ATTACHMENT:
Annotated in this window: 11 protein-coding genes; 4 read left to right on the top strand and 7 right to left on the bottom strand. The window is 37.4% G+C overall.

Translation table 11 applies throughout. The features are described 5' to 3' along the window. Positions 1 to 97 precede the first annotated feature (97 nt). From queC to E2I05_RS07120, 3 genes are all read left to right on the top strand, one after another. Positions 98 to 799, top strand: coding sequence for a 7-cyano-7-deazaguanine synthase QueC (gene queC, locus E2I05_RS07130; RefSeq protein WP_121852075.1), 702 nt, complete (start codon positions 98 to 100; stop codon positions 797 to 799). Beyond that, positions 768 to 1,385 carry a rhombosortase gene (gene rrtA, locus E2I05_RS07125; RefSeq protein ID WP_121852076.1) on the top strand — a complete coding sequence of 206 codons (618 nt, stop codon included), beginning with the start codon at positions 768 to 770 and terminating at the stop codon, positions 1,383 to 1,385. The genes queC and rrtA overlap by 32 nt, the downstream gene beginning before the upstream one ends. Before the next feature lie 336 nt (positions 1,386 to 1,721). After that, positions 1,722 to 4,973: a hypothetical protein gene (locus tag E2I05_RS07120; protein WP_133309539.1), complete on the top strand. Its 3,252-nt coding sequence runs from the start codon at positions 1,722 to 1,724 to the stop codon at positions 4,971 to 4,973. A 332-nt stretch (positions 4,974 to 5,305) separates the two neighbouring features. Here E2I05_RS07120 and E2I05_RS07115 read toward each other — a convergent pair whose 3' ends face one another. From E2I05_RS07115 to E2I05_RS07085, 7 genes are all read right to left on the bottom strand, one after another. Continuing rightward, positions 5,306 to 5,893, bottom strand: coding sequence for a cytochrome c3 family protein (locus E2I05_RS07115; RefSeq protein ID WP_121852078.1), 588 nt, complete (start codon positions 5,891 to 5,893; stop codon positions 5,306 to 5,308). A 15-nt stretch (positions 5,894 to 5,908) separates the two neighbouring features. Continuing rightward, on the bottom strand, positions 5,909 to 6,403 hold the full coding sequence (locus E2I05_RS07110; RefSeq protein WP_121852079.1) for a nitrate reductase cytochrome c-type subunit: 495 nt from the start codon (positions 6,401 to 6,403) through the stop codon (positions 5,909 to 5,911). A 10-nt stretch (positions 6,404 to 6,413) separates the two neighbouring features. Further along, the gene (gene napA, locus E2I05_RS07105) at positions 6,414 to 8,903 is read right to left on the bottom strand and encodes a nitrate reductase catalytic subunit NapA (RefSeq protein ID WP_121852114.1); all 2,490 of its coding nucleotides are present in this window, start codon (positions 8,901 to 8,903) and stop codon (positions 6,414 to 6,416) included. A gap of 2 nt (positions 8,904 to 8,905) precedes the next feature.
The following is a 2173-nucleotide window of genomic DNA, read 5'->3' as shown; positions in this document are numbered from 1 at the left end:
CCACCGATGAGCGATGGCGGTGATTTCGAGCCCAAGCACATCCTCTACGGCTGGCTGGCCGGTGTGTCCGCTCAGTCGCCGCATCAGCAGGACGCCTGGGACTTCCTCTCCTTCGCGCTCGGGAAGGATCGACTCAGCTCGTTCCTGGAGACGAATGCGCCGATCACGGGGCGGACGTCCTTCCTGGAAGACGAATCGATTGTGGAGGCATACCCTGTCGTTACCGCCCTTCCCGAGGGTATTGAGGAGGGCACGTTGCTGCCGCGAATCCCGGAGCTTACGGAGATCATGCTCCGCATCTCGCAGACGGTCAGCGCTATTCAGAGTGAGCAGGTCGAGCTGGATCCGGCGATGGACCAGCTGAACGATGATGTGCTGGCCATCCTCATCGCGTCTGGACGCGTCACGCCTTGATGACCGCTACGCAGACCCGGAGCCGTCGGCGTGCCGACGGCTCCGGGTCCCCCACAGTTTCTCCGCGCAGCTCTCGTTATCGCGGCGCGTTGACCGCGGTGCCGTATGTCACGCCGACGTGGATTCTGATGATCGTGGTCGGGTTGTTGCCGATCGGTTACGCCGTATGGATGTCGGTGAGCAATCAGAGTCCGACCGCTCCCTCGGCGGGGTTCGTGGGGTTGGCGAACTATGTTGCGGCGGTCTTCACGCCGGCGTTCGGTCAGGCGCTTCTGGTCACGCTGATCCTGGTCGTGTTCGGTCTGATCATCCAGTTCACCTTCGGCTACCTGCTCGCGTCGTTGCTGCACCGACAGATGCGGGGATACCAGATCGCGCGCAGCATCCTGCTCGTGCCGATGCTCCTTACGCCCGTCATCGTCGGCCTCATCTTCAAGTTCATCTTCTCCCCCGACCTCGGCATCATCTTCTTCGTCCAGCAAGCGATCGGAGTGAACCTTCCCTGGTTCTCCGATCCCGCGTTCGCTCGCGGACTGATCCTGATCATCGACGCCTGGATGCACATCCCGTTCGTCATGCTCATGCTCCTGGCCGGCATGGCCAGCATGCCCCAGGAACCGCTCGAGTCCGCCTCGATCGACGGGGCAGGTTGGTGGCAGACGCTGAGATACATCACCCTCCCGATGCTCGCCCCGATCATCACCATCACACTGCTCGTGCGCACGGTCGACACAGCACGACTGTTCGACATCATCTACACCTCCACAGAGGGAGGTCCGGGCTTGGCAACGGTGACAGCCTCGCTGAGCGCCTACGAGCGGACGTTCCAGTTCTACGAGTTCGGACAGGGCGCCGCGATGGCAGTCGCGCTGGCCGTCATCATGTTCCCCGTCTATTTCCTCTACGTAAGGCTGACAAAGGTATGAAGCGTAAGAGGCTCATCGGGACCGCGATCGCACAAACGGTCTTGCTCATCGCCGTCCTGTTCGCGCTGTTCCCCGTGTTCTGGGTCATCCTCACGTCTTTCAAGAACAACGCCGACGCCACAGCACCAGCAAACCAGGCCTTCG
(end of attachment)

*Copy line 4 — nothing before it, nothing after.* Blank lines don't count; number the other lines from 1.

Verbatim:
CCACCGATGAGCGATGGCGGTGATTTCGAGCCCAAGCACATCCTCTACGGCTGGCTGGCCGGTGTGTCCGCTCAGTCGCCGCATCAGCAGGACGCCTGGGACTTCCTCTCCTTCGCGCTCGGGAAGGATCGACTCAGCTCGTTCCTGGAGACGAATGCGCCGATCACGGGGCGGACGTCCTTCCTGGAAGACGAATCGATTGTGGAGGCATACCCTGTCGTTACCGCCCTTCCCGAGGGTATTGAGGAGGGCACGTTGCTGCCGCGAATCCCGGAGCTTACGGAGATCATGCTCCGCATCTCGCAGACGGTCAGCGCTATTCAGAGTGAGCAGGTCGAGCTGGATCCGGCGATGGACCAGCTGAACGATGATGTGCTGGCCATCCTCATCGCGTCTGGACGCGTCACGCCTTGATGACCGCTACGCAGACCCGGAGCCGTCGGCGTGCCGACGGCTCCGGGTCCCCCACAGTTTCTCCGCGCAGCTCTCGTTATCGCGGCGCGTTGACCGCGGTGCCGTATGTCACGCCGACGTGGATTCTGATGATCGTGGTCGGGTTGTTGCCGATCGGTTACGCCGTATGGATGTCGGTGAGCAATCAGAGTCCGACCGCTCCCTCGGCGGGGTTCGTGGGGTTGGCGAACTATGTTGCGGCGGTCTTCACGCCGGCGTTCGGTCAGGCGCTTCTGGTCACGCTGATCCTGGTCGTGTTCGGTCTGATCATCCAGTTCACCTTCGGCTACCTGCTCGCGTCGTTGCTGCACCGACAGATGCGGGGATACCAGATCGCGCGCAGCATCCTGCTCGTGCCGATGCTCCTTACGCCCGTCATCGTCGGCCTCATCTTCAAGTTCATCTTCTCCCCCGACCTCGGCATCATCTTCTTCGTCCAGCAAGCGATCGGAGTGAACCTTCCCTGGTTCTCCGATCCCGCGTTCGCTCGCGGACTGATCCTGATCATCGACGCCTGGATGCACATCCCGTTCGTCATGCTCATGCTCCTGGCCGGCATGGCCAGCATGCCCCAGGAACCGCTCGAGTCCGCCTCGATCGACGGGGCAGGTTGGTGGCAGACGCTGAGATACATCACCCTCCCGATGCTCGCCCCGATCATCACCATCACACTGCTCGTGCGCACGGTCGACACAGCACGACTGTTCGACATCATCTACACCTCCACAGAGGGAGGTCCGGGCTTGGCAACGGTGACAGCCTCGCTGAGCGCCTACGAGCGGACGTTCCAGTTCTACGAGTTCGGACAGGGCGCCGCGATGGCAGTCGCGCTGGCCGTCATCATGTTCCCCGTCTATTTCCTCTACGTAAGGCTGACAAAGGTATGAAGCGTAAGAGGCTCATCGGGACCGCGATCGCACAAACGGTCTTGCTCATCGCCGTCCTGTTCGCGCTGTTCCCCGTGTTCTGGGTCATCCTCACGTCTTTCAAGAACAACGCCGACGCCACAGCACCAGCAAACCAGGCCTTCG